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DU Gymnast Presents Research on Achilles Tendon Impact During Jumps

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Matt Meyer



Feature  •
A gymnast's hands on a balance beam


Jessica Hutchinson never thought of herself as “a research person.”

She’d been an excellent student. While competing for University of Denver gymnastics, she’d been selected three times to the Women’s Collegiate Gymnastics Association (WCGA) Scholastic All-American team. Still, it wasn’t until she needed a class to satisfy her kinesiology and sports science minor and nothing fit her schedule that she waded into the world of research. She was encouraged by the program’s director, Brian Gearity, to pursue independent research credits to help close the gap, and Hutchinson was able to find something that aligned with her largest passion.

There was an ongoing study led by Michelle Sabick, dean of the Ritchie School of Engineering and Computer Science, centered around the DU gymnastics team and the impact of the sport on the Achilles tendon. Because Hutchinson didn’t know how to code, nor did she have any previous research experience, she was supplied with existing force platform data—the readouts of when a gymnastic slams down on a pressure pad—and she was guided through the process of setting up a literature review and combing through the prior research.

Then, Hutchinson taught herself to code using YouTube videos and trial and error. By the end of the winter quarter in 2022, the gymnast had taken the force platform data and correlated it to performance—who made it into the lineup and the score they received.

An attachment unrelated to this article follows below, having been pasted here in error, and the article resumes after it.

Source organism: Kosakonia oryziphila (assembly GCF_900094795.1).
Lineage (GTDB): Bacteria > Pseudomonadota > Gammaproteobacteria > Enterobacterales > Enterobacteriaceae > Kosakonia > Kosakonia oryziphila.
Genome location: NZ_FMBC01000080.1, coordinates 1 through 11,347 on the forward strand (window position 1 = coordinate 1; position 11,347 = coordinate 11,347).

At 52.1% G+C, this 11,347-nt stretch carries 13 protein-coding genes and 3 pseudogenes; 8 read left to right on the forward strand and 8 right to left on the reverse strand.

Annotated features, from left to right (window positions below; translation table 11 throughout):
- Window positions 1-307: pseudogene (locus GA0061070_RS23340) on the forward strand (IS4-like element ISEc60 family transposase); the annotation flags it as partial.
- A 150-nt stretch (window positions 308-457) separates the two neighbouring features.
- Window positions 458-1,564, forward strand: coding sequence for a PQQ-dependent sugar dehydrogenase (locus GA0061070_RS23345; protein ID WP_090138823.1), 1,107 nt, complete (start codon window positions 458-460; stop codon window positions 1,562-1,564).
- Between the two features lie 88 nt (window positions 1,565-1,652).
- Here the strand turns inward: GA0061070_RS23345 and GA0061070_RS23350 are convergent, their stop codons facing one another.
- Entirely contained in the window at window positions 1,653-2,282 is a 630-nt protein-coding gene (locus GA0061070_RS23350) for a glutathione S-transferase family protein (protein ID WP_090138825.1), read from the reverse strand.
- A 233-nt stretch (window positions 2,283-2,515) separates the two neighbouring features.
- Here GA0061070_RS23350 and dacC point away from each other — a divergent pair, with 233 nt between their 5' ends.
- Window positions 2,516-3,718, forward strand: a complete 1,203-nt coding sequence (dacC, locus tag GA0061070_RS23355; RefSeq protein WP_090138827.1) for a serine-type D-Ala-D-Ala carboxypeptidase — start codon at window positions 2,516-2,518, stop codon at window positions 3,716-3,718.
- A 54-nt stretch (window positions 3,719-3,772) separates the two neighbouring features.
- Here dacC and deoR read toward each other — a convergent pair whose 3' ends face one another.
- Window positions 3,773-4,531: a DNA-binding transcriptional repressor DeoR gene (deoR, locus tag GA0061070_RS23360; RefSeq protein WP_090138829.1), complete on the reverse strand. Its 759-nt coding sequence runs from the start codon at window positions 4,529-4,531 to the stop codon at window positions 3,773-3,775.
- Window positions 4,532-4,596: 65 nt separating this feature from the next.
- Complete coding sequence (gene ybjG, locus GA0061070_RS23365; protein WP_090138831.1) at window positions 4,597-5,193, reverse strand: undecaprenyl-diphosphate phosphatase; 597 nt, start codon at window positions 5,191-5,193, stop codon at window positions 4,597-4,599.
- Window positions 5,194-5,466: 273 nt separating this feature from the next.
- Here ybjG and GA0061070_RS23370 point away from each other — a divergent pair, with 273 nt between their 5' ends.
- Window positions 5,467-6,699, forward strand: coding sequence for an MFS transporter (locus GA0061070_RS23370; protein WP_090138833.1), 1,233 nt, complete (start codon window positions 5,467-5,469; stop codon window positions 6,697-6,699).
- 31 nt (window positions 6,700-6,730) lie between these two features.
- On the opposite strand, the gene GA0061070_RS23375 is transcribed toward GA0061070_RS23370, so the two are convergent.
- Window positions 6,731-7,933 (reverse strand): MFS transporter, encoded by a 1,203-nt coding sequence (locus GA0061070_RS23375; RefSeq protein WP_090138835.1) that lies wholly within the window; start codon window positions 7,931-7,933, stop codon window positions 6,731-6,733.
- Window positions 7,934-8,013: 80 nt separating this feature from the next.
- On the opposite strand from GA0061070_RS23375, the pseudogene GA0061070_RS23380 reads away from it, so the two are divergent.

Hutchinson was encouraged to submit her work, and she was eventually selected to present her abstract, called "Lower Extremity Ground Reaction Forces in Countermovement Jumps on Gymnastics Performance," at the Rocky Mountain American Society of Biomechanics’ annual conference in the spring of 2023.

“Going in, I really had no idea what was going on,” Hutchinson says. “It was just a ton of data. But it was good that at least what I was looking at was familiar to me, and the season prior to me starting on this research, we’d had several Achilles injuries on the team. It was something that was going on across the NCAA, in general. So, it just felt very relevant for the time, and it was really cool to start digging deep into everything.

“It sounds weird, but I never really realized how much data you could get from a single jump. I remember going into the weight room with my team to do those jumps, and it’s crazy how much information came from that. It was really cool being able to go through that.”

For her senior year, Hutchinson was asked to fully join the research team of the Achilles study, further contextualizing the data she tied to gymnastics performance and success. It was an exciting moment for the physiology in health and disease major, who says she didn’t realize she was “a huge numbers geek” until she started analyzing the data for the study. She also credited DU strength and performance coach Hayli Yetter for being an invaluable help in poring over the data.

While it’s still too early to draw conclusive results from the study, Hutchinson says she’s fascinated by its potential applications to the way athletes—not just gymnasts—train and how potential risk factors can heighten the chance of an Achilles rupturing, a catastrophic injury for athletes.

“I think it’s great that there are things we can look out for and things that we can focus on ahead of time that could potentially prevent further injury,” she says. “I feel like that’s valuable to any athlete, not only gymnasts.”

The two-time Big 12 Gymnast of the Year (2022, 2023) says she plans to go into nursing after her time at DU and that this research work helped open her eyes to specific specialties she might want to pursue in the future.

“There are so many options with nursing,” she says. “This has really broadened my range while allowing me to focus on something I’m really passionate about.”